‘They (Woodside Energy) took Freo executives into Woodside and taught them leadership skills and good governance; they took the players into courses that gave them skills for when their footy finished. They did a lot more than write a cheque,’ Hardie told The Australian.
‘If a company like Woodside is forced out, is a betting agency more acceptable to them?’
Brownlow Medal winner, AFL Hall of Famer Brad Hardie, has urged the Fremantle players to think more deeply about what Woodside offers the club
Since re-committing to the Dockers in October last year, Woodside has merged with BHP’s oil and gas assets to become one of the 10 biggest independent energy companies in the world by production.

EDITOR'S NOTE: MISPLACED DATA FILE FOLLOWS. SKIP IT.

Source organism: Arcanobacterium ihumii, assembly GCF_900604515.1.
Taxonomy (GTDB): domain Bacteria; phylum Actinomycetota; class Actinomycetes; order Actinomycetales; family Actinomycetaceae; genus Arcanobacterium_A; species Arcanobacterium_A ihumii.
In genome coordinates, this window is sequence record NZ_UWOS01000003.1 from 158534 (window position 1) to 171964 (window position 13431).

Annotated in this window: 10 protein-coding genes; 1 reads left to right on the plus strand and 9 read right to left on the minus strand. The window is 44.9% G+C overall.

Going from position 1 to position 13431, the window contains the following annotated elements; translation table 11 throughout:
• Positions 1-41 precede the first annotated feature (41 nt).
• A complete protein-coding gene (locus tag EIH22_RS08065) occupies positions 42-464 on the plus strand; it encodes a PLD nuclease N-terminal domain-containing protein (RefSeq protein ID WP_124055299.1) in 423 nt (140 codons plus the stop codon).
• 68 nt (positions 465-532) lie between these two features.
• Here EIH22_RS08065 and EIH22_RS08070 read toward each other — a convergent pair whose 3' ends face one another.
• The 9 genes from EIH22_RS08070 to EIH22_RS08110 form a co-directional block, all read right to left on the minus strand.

According to the Clean Energy Regulator, Woodside’s production of 9.1 million tonnes of greenhouse gases made the company the ninth-highest emitter in Australia for the 2020-21 financial year.
The 10 crusaders who attacked the energy giant, and called for the club to axe the contract, included former West Australian premier Carmen Lawrence, Freo legend Dale Kickett and prominent author Tim Winton – all Dockers fans.
‘Climate change is already creating catastrophic and deadly conditions for communities here and overseas, alongside massive harm to natural systems that support our economy and wellbeing,’ the open letter read.
‘All responsible institutions have an obligation to signal that we must accelerate the transition to a decarbonised economy and cease all new fossil fuel projects.’
Fremantle legend Dale Kickett is one of the high-profile supporters to have voiced an objection to the partnership with the energy giant